Betty Robinson: The Olympian who died in a plane crash, and then came back to win a gold medal.

Mamamia's Extraordinary Stories series deep dives into the kind of tales you will keep thinking about long after you've read them. From unexplained mysteries to moments that have changed history, Extraordinary Stories will take you down the rabbit hole and make you never want to leave. 

The year was 1928.

Betty Robinson, a 16-year-old student at the Thornton Township High School, was running for the train.

It was bitterly cold and Charles Price, a science teacher at the Illinois high school, was certain that Robinson wasn't going to make it. 

She had simply left it too late.

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But when Price got onto the train, he was surprised to see Robinson sit down right next to him.

It was a moment that kick-started Betty Robinson's path to becoming the fastest woman in the world.


Betty Robinson knew she was a fast runner. But she had never considered the possibility of running competitively. 

"I had no idea that women even ran then. I grew up a hick," she later told the Los Angeles Times.

Science teacher Charles Price, who also coached Thornton Township High School's boys' track team, encouraged Robinson to train with the team. And before long, Robinson was taking on some of the fastest female sprinters in the United States.

After being invited to join the Illinois Athletic Women's Club and winning a number of regional events, Robinson, then just 16, travelled to Newark, New Jersey for the Olympic trials.

Remarkably, despite being discovered just months earlier, Robinson was selected to compete in the 1928 Amsterdam Olympics. It was the very first time that women were permitted to race in track and field events at the Olympic Games.

During her time in Amsterdam, Robinson became the very first woman to win gold in the 100m sprint. At the time, Robinson had been a runner for just five months.


"Bobbed hair flying to the breezes, the Chicago girl sped down the straightaway flashing a great closing spurt to beat the Canadian favourite, Fanny Rosenfeld, by two feet," the Associated Press reported.

Robinson returned home to Chicago to parades and speeches. And once the celebrations died down, the runner set her sights on the 1932 Los Angeles Olympics.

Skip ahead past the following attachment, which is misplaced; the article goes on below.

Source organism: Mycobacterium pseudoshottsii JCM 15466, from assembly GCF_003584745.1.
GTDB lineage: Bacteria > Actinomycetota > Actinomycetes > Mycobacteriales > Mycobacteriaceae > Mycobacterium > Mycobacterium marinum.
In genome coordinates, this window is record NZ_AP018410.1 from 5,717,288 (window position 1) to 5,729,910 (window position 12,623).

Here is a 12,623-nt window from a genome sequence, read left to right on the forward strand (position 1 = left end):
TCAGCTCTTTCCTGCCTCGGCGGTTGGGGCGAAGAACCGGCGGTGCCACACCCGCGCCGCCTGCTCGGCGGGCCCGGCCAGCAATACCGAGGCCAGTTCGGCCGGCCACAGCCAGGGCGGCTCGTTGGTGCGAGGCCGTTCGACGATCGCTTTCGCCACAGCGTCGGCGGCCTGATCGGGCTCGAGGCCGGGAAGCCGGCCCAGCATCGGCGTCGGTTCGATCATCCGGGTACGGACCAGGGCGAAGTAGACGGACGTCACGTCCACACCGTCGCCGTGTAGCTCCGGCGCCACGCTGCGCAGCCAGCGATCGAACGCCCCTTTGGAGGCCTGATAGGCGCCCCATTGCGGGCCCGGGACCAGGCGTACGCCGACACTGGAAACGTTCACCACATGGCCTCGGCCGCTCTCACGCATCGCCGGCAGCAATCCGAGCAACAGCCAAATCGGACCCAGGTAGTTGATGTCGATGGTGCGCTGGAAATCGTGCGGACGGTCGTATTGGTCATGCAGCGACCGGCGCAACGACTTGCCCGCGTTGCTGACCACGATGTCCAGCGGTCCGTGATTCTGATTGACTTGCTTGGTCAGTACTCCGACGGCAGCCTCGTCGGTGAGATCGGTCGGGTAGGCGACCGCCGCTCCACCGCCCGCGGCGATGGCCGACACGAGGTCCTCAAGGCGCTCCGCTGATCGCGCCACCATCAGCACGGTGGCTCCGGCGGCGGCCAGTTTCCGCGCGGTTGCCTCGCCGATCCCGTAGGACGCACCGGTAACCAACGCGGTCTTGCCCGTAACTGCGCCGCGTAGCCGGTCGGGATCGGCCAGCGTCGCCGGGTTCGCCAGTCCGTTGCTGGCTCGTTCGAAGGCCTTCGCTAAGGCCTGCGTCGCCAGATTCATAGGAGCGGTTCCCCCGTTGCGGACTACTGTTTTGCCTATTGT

Image: Getty.

In the months that followed, Robinson continued to train and set records. But on June 28, 1931, her dream came crashing down. 

In an attempt to cool down on a hot summer's day, Robinson joined her cousin on a flight in his small airplane.

While the plane took off as usual, something went wrong in the air, causing the small plane to plummet into the ground.

"People still don’t know how it happened, but the plane that they were piloting suddenly stalled, just outside of Chicago," Roseanne Montillo told WBUR. "And they plunged to the ground."

When people arrived at the crash site, both Robinson and her cousin were unconscious. Robinson's condition was so bad that one witness put the runner's body in the boot of his car and took her to a nearby mortician. (On the other hand, the pilot was taken to hospital and survived the crash. He later lost one of his legs that was injured in the accident.)

Luckily, upon Robinson's arrival, the mortician discovered that she was still alive. She had various internal injuries as well as a broken leg, hip and arm. It was unclear whether she would ever compete again.

As one newspaper, the Evening American, wrote: "Lying almost paralysed on a cot, Betty Robinson today fought to win the hardest race she ever ran – a race in which the Grim Reaper was pacing her."


For the next 11 weeks, Robinson spent her time in hospital, where she had a pin inserted into her broken leg. She was also in a wheelchair for six months after the accident.

Betty Robinson (second from left) wins the women's 100 Metres event during the Amsterdam Olympic Games. Image: Getty.

When asked if she would ever compete again, she reportedly responded: "Of course I am going to try to run again. After spending the last eight years in preparation for an athletic career, it would be useless for me to give up without at least an attempt to run."

And in the end, she was right.

Although Robinson didn't make it to the 1932 Olympics, she managed to travel to Berlin for the 1936 Olympic Games at just 24 years old.

While Robinson couldn't get into the starting position for the individual 100m due to her injuries, she was able to compete as a member of the 4x100m relay team where her team won gold.

After the 1936 Games, Robinson retired from running, opting to become a timekeeper and a public speaker promoting women's runnings.

She also got married, had two children, and worked in a hardware store for many years.

Betty Robinson passed away on May 17, 1999 after being diagnosed with cancer and Alzheimer's. She was 87 years old.

Today, she is remembered as a trailblazer for female athletes.

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Feature Image: Getty.